The moment one glimpses that ham is derived directly from amateur, much is apparent that before escaped recognition. One has only to consider, for instance, the way the word amateur is abused. Webster says that an amateur is “one who is attached to or cultivates a particular pursuit, study, or science from taste, without pursuing it professionally”; there is no implication of lack of skill. Yet how often have we heard people say, speaking of many things beside radio, “Pooh, he’s only an amateur!” They are wrong, dear friends, as sure as you’re born, and they’ve merely displayed the depths of their ignorance. We accept no such connotation with respect to amateur; neither do we with respect to ham, and for the identic reason.

The word came to us in amateur radio from the wire telegraphing fraternity, where a
beginning operator was known as a ham operator. That our wire brethren, in professional scorn, employed it to mean a poor operator does not make that application correct; the misuse is, in fact, blood brother to the even more common distortion of amateur. If we borrowed the term from them we took its proper sense, and emphatically left behind any stigma of the opprobrious. There is, we repeat, nothing in the derivation of either amateur or ham to imply a lack of skill, but rather the contrary.

Hams we are, then, and proud of it!


K.B.W. was Kenneth B. Warner (Secretary, A.R.R.L.), Editor-in-Chief and Business Manager and the QST editorial offices were located in West Hartford, CT at that time.

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Kansas Weather Net: 55+ years and going strong!

I was looking through the July 1957 issue of QST (my local archive from QST View) and found the following in the Kansas Section News (I rarely look in this area of the old issues) on page 116:

“[W0]LXA, of Salina, has formed the Kansas Weather Net operating on 3920 Tue., Thurs. and Sat. at 1930 regularly or anytime the WX Bureau advises of adverse conditions.  Red states that 37 stations are reporting in to date and the list is growing.”

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A word on amateur radio kits

Over the next few weeks I plan a series of posts on the amateur radio kits that I am building this winter.  The other night I was describing the first one I am building, the AC-1 Junior by Dwight, KG4HSY, a single tube 40m CW transmitter with a roundtable group on 160m.  I was asked by Mike, K0XYZ, if I thought it would be a good first kit for someone getting started.  After considering it for a bit I offered that I thought it would be a good first kit for someone wanting to explore vacuum tubes but probably not for a very first kit due to the high voltage present.  That conversation gave me the idea for this post

Like most any recommendation for the newcomer, something relatively simple is often a good choice for a fist time project.  As noted in my previous post about the code oscillator, it was my first electronics kit and its construction involved a few different techniques from printed circuit board soldering of through-hole components, to soldering wires to various jacks and a volume control.  The component count and the simplicity of the circuits meant that a newcomer to electronics could probably troubleshoot it with a multi-meter.  Battery power from a 9 Volt battery meant that poking around in the unit posed little hazard.  Taken together, these are probably good qualities of a kit intended for a first-time builder.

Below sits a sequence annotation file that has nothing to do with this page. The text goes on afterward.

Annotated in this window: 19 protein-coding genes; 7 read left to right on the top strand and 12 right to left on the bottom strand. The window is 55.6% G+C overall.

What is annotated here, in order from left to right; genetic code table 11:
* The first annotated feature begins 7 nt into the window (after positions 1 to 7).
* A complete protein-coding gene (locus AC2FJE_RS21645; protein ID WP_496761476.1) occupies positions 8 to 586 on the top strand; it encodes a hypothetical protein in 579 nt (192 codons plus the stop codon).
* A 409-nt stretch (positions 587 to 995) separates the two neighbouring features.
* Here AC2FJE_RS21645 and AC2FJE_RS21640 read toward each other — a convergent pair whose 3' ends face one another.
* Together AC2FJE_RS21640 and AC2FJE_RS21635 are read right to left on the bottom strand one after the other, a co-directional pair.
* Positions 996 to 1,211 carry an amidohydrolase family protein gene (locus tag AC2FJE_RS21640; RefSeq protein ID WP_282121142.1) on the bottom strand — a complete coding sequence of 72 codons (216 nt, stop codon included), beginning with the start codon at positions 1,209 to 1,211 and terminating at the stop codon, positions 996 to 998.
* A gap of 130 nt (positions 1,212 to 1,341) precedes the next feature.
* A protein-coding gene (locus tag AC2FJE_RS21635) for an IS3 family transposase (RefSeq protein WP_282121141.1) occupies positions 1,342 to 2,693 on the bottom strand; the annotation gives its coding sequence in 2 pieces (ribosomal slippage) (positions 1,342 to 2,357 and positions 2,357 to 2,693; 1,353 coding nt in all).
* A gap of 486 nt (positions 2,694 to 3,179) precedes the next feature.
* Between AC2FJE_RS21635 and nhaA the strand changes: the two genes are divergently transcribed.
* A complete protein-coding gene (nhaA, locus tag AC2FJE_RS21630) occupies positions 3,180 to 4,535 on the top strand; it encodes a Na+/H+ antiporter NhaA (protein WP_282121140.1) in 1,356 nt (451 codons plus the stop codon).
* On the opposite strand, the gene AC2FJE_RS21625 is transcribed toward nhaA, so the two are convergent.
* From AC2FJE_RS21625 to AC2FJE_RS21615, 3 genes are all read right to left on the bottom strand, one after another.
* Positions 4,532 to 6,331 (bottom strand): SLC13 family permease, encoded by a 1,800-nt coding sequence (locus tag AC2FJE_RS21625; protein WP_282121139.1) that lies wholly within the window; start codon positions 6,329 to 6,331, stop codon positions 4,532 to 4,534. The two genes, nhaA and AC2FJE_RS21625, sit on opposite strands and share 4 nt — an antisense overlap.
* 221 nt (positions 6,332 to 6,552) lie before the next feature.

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Kit building, a journey into amateur radio

Amateur radio has a long history of building.  Whether from the earliest days of the hobby where nearly every component had to be constructed or modified slightly to convert a landline Morse component into wireless service all the way to the present with the plethora of kits from various manufacturers, radio amateurs have been building their own equipment.  Sometimes building is a means to save a bit of money up front; other times building is required because the new idea doesn’t exist in hardware (or even software) yet.  Many times building is done for the pure pleasure of the activity.  I probably fall into the last category.

My journey into the home construction phase of amateur radio began with the Heathkit HD-1416 code oscillator in early 1982.  This led to the Heathkit SW-717 shortwave receiver not long after.  Later I added a digital clock to the lineup capable of 24 hour display, the HW-8 QRP transceiver, and HW-5400 HF transceiver with associated power supply by early 1984.  Later years saw construction of various homebrew items and partial kits such as the Idiom Press Super COMS 3 Morse keyer, several repeater controllers, a 30m QRP transceiver and most recently the partial kits of an Elecraft K3 HF/6m transceiver and its companion P3 panadapter.  Building of some form has been a part of my amateur radio experience from well before I was first licensed.

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“Ghost” a partition contents with rsync

The rsync utility may be one of the best kept secrets on any platform.  Certainly, its use as a backup tool is well known, but perhaps a bit less well known is it’s ability to replicate a complete partition’s contents with permissions and file dates intact (also important for backups).  I have used rsync to copy one or more partitions from one machine to another using a portable USB hard drive or over a network in order to install the OS on a new machine or to get the contents of a dying drive backed up and then copied over to a new drive.  This article will describe these procedures from a Linux/Unix user’s perspective.